View single post by Herb Kephart
 Posted: Fri Dec 18th, 2009 03:47 pm
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Herb Kephart

Joined: Thu Jul 19th, 2007
Location: Glen Mills, Pennsylvania USA
Posts: 5980

Very interesting! This gets into the same problem that street cars (trams) encountered in this country. It was desired to extend the wheelbase of two axle units to give less fore/aft pitching, and also to accommodate more passengers. Most cities had curves as sharp as 36 foot radius which meant that the was a limit of about 8 ft wheelbase for two axle cars. There were several ideas tried- one the Robinson Radial truck (bogie) a three axle unit which used the offset of the middle axle on a curve to steer the two end axles radially. Robinson's advertisements showed how the axles conformed to the curve perfectly--but they fought each other when passing from tangent to curved track. and vise-versa.

Another try was made by the Brill company which stayed with two axles, that could displace radially, but in doing so lifted the car body slightly because the axles moved up a slight ramp when they were other than parallel- thus the weight of the car tended to keep them parallel.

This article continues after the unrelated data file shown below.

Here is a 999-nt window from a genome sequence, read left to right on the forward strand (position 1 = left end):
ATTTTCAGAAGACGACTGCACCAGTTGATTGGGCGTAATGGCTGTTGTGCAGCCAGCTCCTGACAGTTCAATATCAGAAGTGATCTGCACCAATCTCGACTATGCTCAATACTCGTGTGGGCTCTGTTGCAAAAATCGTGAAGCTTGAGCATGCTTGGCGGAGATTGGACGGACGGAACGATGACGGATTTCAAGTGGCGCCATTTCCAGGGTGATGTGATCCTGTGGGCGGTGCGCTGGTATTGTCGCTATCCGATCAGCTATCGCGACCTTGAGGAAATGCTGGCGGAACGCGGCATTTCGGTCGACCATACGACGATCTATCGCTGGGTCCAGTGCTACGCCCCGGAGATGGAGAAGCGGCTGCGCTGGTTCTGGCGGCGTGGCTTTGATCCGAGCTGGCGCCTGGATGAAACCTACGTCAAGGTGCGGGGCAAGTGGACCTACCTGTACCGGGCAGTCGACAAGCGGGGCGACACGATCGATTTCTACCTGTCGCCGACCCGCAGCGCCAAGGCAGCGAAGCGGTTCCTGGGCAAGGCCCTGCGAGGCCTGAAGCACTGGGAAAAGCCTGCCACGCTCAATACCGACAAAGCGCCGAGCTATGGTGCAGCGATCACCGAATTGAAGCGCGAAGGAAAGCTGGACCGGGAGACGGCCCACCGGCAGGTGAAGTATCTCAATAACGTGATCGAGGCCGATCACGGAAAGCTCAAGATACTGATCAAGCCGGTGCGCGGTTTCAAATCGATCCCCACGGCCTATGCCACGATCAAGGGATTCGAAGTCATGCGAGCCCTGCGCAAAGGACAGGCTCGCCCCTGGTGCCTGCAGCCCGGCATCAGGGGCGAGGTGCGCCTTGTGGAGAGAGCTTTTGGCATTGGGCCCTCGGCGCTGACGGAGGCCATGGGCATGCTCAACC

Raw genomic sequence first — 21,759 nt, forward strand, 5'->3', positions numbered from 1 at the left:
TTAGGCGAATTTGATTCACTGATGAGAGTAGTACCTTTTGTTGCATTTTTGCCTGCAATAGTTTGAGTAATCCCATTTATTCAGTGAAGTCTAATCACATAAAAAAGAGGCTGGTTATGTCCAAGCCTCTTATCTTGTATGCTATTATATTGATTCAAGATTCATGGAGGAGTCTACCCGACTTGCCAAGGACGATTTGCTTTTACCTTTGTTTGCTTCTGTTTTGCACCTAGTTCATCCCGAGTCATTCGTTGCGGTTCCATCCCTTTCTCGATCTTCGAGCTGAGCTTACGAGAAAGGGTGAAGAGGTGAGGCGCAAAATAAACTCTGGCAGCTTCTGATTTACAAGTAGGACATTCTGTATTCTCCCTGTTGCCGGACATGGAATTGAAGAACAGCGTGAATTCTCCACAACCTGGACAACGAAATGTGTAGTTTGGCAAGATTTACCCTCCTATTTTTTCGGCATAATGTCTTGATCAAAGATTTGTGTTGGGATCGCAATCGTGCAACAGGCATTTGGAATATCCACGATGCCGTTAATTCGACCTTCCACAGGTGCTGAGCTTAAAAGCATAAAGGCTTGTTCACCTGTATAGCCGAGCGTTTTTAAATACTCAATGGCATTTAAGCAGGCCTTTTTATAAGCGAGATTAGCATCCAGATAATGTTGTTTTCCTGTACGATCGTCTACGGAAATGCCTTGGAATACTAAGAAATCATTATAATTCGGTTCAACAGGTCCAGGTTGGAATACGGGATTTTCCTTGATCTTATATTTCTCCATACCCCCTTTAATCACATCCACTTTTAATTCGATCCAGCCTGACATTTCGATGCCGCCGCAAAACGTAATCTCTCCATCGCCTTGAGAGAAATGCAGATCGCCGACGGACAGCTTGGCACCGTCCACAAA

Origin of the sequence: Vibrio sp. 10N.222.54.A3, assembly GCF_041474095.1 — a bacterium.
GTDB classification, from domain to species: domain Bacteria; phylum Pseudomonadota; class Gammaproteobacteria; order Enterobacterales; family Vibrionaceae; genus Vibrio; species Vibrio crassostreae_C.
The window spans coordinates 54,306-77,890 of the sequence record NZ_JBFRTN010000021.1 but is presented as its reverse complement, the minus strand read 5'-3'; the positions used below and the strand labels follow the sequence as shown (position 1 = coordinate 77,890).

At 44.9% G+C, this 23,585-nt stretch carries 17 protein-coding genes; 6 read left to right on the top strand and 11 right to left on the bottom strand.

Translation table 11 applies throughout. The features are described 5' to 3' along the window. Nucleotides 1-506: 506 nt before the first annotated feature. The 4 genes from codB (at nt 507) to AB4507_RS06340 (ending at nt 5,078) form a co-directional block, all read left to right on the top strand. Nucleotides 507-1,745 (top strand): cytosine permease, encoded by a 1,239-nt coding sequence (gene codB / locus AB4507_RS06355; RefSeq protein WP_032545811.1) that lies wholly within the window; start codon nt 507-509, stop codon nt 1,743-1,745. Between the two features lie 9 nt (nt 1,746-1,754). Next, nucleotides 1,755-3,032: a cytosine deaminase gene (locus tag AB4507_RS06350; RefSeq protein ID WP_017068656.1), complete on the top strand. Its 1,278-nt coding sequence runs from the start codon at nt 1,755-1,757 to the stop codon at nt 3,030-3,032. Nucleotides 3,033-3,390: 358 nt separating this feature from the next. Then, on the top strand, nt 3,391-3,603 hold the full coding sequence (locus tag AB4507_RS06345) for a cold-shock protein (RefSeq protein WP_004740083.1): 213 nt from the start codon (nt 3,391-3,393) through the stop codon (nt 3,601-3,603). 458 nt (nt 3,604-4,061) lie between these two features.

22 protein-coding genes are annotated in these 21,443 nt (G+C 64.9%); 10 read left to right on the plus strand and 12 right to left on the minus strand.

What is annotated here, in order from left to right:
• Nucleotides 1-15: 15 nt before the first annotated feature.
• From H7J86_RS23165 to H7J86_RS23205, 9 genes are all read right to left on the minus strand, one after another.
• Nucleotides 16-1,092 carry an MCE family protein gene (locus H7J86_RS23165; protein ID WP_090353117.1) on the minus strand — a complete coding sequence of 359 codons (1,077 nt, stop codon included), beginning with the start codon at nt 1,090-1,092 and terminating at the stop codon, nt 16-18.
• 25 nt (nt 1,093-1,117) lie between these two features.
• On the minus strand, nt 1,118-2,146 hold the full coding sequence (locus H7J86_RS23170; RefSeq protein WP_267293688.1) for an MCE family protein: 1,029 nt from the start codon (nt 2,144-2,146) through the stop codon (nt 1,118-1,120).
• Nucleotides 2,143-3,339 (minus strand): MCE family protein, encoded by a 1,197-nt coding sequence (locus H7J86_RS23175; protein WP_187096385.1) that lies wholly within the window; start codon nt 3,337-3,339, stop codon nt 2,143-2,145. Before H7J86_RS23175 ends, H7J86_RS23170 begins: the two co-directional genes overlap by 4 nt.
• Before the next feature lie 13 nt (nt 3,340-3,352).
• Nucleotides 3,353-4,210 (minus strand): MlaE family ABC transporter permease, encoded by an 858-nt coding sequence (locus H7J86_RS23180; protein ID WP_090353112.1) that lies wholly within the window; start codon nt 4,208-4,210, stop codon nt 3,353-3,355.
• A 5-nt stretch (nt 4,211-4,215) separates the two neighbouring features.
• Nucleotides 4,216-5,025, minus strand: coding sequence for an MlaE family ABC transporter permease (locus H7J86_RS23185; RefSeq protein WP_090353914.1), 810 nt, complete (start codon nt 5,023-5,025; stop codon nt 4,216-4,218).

This was the crux of the problem-to allow the axles free enough movement to conform on a curve, and yet try to keep them from "hunting" on the straight.

At one point in time, my sons and I built a 7 1/4" gauge railroad behind the house. One curve was particularly sharp, out of necessity. A "diesel" very much like the current Ingersoll-Rand had no problems with this, pulling 40 (scale) foot cars. I got the itch to build a model of a Brill railbus- a gasoline powered unit with a bogie in the front, and a single fixed axle in the rear. I built a powered "mock-up" to see if there was a problem with this configuration, and was surprised, and pleased, to find none. When I built the chassis for the model I noticed that I had made the mock-up wheelbase one (real) inch too short, which I corrected, and the chassis would derail on the outside of the curve every time- the rear wheel would climb the outside rail. I cured the problem by making  the front bogie steer the axle through linkage.

I wonder how Hornby has tried to keep the axles parallel? Seems like all there is is a pivot.

Enough "blather"!

Herbie  :old dude:

Fix it again, Mr Gates--it still works!"
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